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1.
Nano Lett ; 19(4): 2694-2699, 2019 04 10.
Artigo em Inglês | MEDLINE | ID: mdl-30875471

RESUMO

To accelerate development of innovative materials, their modelings and predictions with useful functionalities are of vital importance. Here, based on a recently developed crystal structure prediction method, we find a new family of stable two-dimensional crystals with an open-channel tetrahedral bonding network, rendering a potential prototype for electronic and energy applications. The proposed structural prototype with a space group of Cmme hosts at least 13 different freestanding T3 X compounds with group IV ( T = C, Si, Ge, Sn) and VI ( X = O, S, Se, Te) elements. Moreover, the proposed materials display diverse electronic properties ranging from direct band gap semiconductor to topological insulator at their pristine forms, which are further tunable by mechanical strain.

2.
Nature ; 565(7737): 32-33, 2019 01.
Artigo em Inglês | MEDLINE | ID: mdl-30602743
3.
Nat Mater ; 17(11): 1005-1012, 2018 11.
Artigo em Inglês | MEDLINE | ID: mdl-30353088

RESUMO

Graphene and other two-dimensional materials possess desirable mechanical, electrical and chemical properties for incorporation into or onto colloidal particles, potentially granting them unique electronic functions. However, this application has not yet been realized, because conventional top-down lithography scales poorly for producing colloidal solutions. Here, we develop an 'autoperforation' technique that provides a means of spontaneous assembly for surfaces composed of two-dimensional molecular scaffolds. Chemical vapour deposited two-dimensional sheets can autoperforate into circular envelopes when sandwiching a microprinted polymer composite disk of nanoparticle ink, allowing liftoff into solution and simultaneous assembly. The resulting colloidal microparticles have two independently addressable, external Janus faces that we show can function as an intraparticle array of vertically aligned, two-terminal electronic devices. Such particles demonstrate remarkable chemical and mechanical stability and form the basis of particulate electronic devices capable of collecting and storing information about their surroundings, extending nanoelectronics into previously inaccessible environments.

4.
Nat Nanotechnol ; 13(9): 819-827, 2018 09.
Artigo em Inglês | MEDLINE | ID: mdl-30038369

RESUMO

A previously unexplored property of two-dimensional electronic materials is their ability to graft electronic functionality onto colloidal particles to access local hydrodynamics in fluids to impart mobility and enter spaces inaccessible to larger electronic systems. Here, we demonstrate the design and fabrication of fully autonomous state machines built onto SU-8 particles powered by a two-dimensional material-based photodiode. The on-board circuit connects a chemiresistor circuit element and a memristor element, enabling the detection and storage of information after aerosolization, hydrodynamic propulsion to targets over 0.6 m away, and large-area surface sensing of triethylamine, ammonia and aerosolized soot in inaccessible locations. An incorporated retroreflector design allows for facile position location using laser-scanning optical detection. Such state machines may find widespread application as probes in confined environments, such as the human digestive tract, oil and gas conduits, chemical and biosynthetic reactors, and autonomous environmental sensors.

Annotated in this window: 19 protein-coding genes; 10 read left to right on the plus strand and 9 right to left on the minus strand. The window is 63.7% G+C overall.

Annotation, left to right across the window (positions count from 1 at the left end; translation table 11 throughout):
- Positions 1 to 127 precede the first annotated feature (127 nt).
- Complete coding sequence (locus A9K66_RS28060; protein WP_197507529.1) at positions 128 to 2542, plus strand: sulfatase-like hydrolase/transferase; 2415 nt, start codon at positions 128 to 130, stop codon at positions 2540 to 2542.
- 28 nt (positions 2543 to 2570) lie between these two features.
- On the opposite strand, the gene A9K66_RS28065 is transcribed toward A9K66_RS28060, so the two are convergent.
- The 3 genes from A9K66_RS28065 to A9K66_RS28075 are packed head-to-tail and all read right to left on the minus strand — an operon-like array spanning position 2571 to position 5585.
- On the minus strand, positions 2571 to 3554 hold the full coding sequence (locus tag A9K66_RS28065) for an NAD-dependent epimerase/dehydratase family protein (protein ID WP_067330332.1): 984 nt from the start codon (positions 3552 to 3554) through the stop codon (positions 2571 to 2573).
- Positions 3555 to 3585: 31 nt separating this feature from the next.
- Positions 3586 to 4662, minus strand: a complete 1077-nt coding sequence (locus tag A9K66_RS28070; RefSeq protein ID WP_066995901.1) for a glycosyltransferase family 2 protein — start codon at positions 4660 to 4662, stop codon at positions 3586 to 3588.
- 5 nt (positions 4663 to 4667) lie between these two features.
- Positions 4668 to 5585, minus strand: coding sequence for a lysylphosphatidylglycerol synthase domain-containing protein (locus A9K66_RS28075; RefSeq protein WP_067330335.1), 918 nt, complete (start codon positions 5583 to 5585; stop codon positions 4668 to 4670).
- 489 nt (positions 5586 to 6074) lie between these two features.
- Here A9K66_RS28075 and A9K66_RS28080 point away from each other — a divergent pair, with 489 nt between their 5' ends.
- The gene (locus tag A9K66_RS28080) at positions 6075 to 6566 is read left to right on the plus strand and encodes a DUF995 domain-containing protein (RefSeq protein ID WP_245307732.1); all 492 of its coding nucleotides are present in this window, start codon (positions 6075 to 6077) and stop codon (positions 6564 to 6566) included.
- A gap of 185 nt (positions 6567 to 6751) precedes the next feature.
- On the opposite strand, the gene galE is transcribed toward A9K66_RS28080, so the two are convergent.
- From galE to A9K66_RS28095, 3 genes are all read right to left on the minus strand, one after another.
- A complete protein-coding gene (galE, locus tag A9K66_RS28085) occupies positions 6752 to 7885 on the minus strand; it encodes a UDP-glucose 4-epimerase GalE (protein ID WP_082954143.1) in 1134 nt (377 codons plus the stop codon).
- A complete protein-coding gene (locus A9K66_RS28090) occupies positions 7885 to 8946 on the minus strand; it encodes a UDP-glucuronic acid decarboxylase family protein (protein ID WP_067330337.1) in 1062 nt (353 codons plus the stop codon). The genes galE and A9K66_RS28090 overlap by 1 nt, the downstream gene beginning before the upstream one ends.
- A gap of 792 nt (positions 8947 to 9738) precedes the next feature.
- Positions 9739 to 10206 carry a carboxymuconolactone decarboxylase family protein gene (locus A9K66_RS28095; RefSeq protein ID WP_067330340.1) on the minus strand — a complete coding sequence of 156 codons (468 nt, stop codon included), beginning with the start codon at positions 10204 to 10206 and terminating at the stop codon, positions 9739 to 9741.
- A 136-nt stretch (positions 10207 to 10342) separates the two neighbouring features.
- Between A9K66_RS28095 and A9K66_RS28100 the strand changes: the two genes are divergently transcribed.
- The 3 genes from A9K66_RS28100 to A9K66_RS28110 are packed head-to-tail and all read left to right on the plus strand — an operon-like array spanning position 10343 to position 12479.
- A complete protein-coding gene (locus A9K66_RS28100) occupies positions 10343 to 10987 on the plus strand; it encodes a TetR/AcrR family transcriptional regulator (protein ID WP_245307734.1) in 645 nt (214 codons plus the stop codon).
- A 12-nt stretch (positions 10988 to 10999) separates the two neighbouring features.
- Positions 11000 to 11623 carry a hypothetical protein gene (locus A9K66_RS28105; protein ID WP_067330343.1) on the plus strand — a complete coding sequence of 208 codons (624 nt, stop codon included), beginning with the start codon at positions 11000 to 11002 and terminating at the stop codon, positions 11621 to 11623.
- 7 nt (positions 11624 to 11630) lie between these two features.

5.
Nano Lett ; 18(8): 4748-4754, 2018 08 08.
Artigo em Inglês | MEDLINE | ID: mdl-29979881

RESUMO

Thermoelectric device is a promising next-generation energy solution owing to its capability to transform waste heat into useful electric energy, which can be realized in materials with high electric conductivities and low thermal conductivities. A recently synthesized silicon allotrope of Si24 features highly anisotropic crystal structure with nanometer-sized regular pores. Here, based on first-principles study without any empirical parameter we show that the slightly doped Si24 can provide an order-of-magnitude enhanced thermoelectric figure of merit at room temperature, compared with the cubic diamond phase of silicon. We ascribe the enhancement to the intrinsic nanostructure formed by the nanopore array, which effectively hinders heat conduction while electric conductivity is maintained. This can be a viable option to enhance the thermoelectric figure of merit without further forming an extrinsic nanostructure. In addition, we propose a practical strategy to further diminish the thermal conductivity without affecting electric conductivity by confining rattling guest atoms in the pores.

6.
Science ; 361(6404): 782-786, 2018 08 24.
Artigo em Inglês | MEDLINE | ID: mdl-29954987

RESUMO